Murhaf Jouejati, a Syrian-born scholar at the National Defense University, said the emails expose the weakness of Syria's institutions. Influence in the Syrian regime, Jouejati said, is based on "patronage and who you know. It's not at all surprising that a young lady would be in direct contact with the president, going over the heads of her father and the whole Foreign Ministry."
The young Jaafari was a student of international relations at Hunter College when her father introduced her to a representative of a public relations firm, Brown Lloyd James. The firm was previously paid $5,000 a month to assist Assad's wife, Asma, prepare for an interview in Vogue, the Hill reported last August. The laudatory article, entitled "Asma Al-Assad: Rose of the Desert," went online in February, just as the popular uprising against the regime gained momentum.
The firm hired Jaafari as an unpaid intern, where she worked for several months. Jaafari served as a translator for the firm on a trip to Syria, where Brown Lloyd James was promoting an initiative by the Open Hands Initiative to create a new comic book, the Silver Scorpion, that featured a disabled Muslim boy with superpowers.
A source familiar with the arrangement said Jaafari took advantage of the trip to cultivate a relationship with the Assad couple.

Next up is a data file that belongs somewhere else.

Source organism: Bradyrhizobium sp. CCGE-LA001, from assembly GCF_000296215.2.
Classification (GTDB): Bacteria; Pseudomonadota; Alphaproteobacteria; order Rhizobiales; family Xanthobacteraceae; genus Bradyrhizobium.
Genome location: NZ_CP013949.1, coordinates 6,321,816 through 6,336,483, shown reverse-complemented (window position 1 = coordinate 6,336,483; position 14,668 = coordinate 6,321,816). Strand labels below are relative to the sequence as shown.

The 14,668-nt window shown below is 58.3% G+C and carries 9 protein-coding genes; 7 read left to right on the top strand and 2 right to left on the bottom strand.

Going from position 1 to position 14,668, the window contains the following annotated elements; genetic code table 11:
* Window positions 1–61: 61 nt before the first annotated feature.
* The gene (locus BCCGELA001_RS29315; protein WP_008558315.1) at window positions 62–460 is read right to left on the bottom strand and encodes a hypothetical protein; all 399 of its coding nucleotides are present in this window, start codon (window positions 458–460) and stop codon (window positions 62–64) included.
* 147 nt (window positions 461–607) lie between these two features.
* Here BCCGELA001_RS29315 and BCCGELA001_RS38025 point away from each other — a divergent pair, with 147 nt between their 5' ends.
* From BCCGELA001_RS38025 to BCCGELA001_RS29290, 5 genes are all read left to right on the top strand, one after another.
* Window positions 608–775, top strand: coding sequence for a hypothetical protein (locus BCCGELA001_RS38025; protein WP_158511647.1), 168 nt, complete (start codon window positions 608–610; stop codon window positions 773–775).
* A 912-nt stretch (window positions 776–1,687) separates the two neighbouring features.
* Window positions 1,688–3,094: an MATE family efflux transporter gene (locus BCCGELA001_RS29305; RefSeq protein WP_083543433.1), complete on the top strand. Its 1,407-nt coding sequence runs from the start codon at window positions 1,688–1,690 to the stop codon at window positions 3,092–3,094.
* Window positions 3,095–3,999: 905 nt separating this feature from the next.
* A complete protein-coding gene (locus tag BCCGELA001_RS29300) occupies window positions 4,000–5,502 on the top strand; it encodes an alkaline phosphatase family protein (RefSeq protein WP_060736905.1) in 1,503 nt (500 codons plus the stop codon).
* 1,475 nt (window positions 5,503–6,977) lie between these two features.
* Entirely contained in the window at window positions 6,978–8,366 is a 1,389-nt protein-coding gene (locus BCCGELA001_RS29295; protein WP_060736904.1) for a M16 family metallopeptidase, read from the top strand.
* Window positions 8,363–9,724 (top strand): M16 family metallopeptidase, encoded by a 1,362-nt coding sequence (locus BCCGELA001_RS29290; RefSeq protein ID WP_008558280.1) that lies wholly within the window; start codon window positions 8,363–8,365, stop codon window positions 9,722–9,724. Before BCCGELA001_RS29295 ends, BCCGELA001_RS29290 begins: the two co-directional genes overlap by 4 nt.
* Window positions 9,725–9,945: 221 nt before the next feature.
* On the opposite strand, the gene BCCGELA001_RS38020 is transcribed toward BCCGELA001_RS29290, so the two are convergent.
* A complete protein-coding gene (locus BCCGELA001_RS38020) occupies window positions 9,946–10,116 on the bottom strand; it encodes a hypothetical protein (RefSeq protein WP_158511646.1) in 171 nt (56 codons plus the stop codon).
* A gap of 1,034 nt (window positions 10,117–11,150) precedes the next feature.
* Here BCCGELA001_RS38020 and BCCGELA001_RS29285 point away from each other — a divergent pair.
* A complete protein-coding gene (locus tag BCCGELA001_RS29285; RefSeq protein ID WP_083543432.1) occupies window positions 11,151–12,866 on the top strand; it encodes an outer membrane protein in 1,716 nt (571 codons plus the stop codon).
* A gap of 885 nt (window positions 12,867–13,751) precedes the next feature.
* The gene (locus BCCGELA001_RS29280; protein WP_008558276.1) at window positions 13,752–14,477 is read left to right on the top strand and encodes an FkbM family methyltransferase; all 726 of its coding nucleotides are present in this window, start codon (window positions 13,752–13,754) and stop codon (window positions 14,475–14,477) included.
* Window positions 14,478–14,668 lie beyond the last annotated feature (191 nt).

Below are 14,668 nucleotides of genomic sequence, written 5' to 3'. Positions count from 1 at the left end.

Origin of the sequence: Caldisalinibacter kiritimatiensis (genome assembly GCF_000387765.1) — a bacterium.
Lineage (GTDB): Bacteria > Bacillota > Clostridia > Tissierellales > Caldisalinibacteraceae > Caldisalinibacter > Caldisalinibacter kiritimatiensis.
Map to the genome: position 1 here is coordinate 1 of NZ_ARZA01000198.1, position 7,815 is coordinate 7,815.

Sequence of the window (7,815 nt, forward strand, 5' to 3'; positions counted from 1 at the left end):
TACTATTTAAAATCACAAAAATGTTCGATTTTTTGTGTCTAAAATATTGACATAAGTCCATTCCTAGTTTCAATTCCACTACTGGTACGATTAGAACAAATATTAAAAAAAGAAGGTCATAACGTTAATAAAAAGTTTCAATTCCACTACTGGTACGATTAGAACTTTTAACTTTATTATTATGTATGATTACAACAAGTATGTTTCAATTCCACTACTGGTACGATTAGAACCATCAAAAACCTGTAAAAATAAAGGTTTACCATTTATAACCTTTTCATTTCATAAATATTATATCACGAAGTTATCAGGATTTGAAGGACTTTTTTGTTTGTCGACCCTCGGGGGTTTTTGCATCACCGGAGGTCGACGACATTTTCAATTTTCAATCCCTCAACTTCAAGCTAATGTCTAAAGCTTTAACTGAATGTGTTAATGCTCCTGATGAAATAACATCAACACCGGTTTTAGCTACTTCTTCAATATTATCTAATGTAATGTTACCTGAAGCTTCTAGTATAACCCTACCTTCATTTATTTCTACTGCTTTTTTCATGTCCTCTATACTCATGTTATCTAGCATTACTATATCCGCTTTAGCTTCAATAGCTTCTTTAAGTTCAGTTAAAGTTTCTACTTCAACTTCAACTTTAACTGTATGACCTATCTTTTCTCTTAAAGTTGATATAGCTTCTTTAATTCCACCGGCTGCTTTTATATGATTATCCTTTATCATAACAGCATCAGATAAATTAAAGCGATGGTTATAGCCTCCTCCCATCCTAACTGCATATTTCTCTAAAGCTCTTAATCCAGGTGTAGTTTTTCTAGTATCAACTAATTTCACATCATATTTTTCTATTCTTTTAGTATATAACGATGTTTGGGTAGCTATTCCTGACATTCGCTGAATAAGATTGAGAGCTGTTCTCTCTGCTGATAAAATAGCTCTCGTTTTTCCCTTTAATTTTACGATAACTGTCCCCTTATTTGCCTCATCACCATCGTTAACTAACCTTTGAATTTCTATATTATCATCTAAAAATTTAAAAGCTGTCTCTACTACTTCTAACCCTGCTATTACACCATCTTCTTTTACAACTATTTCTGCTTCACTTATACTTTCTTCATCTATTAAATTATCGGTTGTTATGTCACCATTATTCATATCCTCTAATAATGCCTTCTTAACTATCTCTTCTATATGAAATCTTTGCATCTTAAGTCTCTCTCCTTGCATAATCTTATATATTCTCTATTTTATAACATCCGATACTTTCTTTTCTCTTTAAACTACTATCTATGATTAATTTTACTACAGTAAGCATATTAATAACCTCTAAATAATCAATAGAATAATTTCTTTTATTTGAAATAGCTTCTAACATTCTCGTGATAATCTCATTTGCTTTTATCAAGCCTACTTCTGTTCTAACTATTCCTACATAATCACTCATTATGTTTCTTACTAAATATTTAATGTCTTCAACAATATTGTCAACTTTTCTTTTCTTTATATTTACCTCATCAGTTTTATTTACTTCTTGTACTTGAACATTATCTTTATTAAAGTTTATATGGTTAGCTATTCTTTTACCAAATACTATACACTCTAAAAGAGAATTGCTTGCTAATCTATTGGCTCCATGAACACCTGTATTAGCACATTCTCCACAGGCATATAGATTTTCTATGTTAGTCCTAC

While Brown Lloyd James suspended its work with the Syrian government in December 2010, according to the firm, Jaafari soon parted ways with the company and returned to Damascus, where she was given a role as a media advisor. However, Jaafari continued to maintain email contact with Holtzman, at least through January 2011, according to emails and a source who verified that some of the emails were authentic.
Jaafari later returned to New York, where she wrote frequently to the president at his personal email account -- email@example.com -- updating him on a range of issues, including the political mood of the United States and the French bid last January to press for a Security Council resolution calling for a political transition in Syria.
Using the email address Sherry.Hunter@hotmail.com, the young Jaafari reported to the president about her meetings with Christian and Jewish leaders and many people from "the media industry like [NBC anchor] Ann Curry and others...the American media is very confused about what is happening in Syria...so they are not 100% negative...I don't really trust them but that's what they told me."
Jaafari also played a role in preparing Assad for his interview with Barbara Walters in December. "Hello dear," she wrote to Luna Chebel, a former al-Jazeera anchor who serves as one of Assad's Damascus-based media advisors. In the email, she recommends Assad play up the role of armed anti-government groups, and acknowledge some mistakes have been made but stress that his government is part of the solution. "American psyche can be easily manipulated when they hear that there are ‘mistakes' done and now we are ‘fixing it,'" she wrote.
Efforts to reach Sheherazad Jaafari were unsuccessful. Ambassador Jaafari did not deny the emails' authenticity, but declined to comment. "I comment on politics, not on caricatures," he said.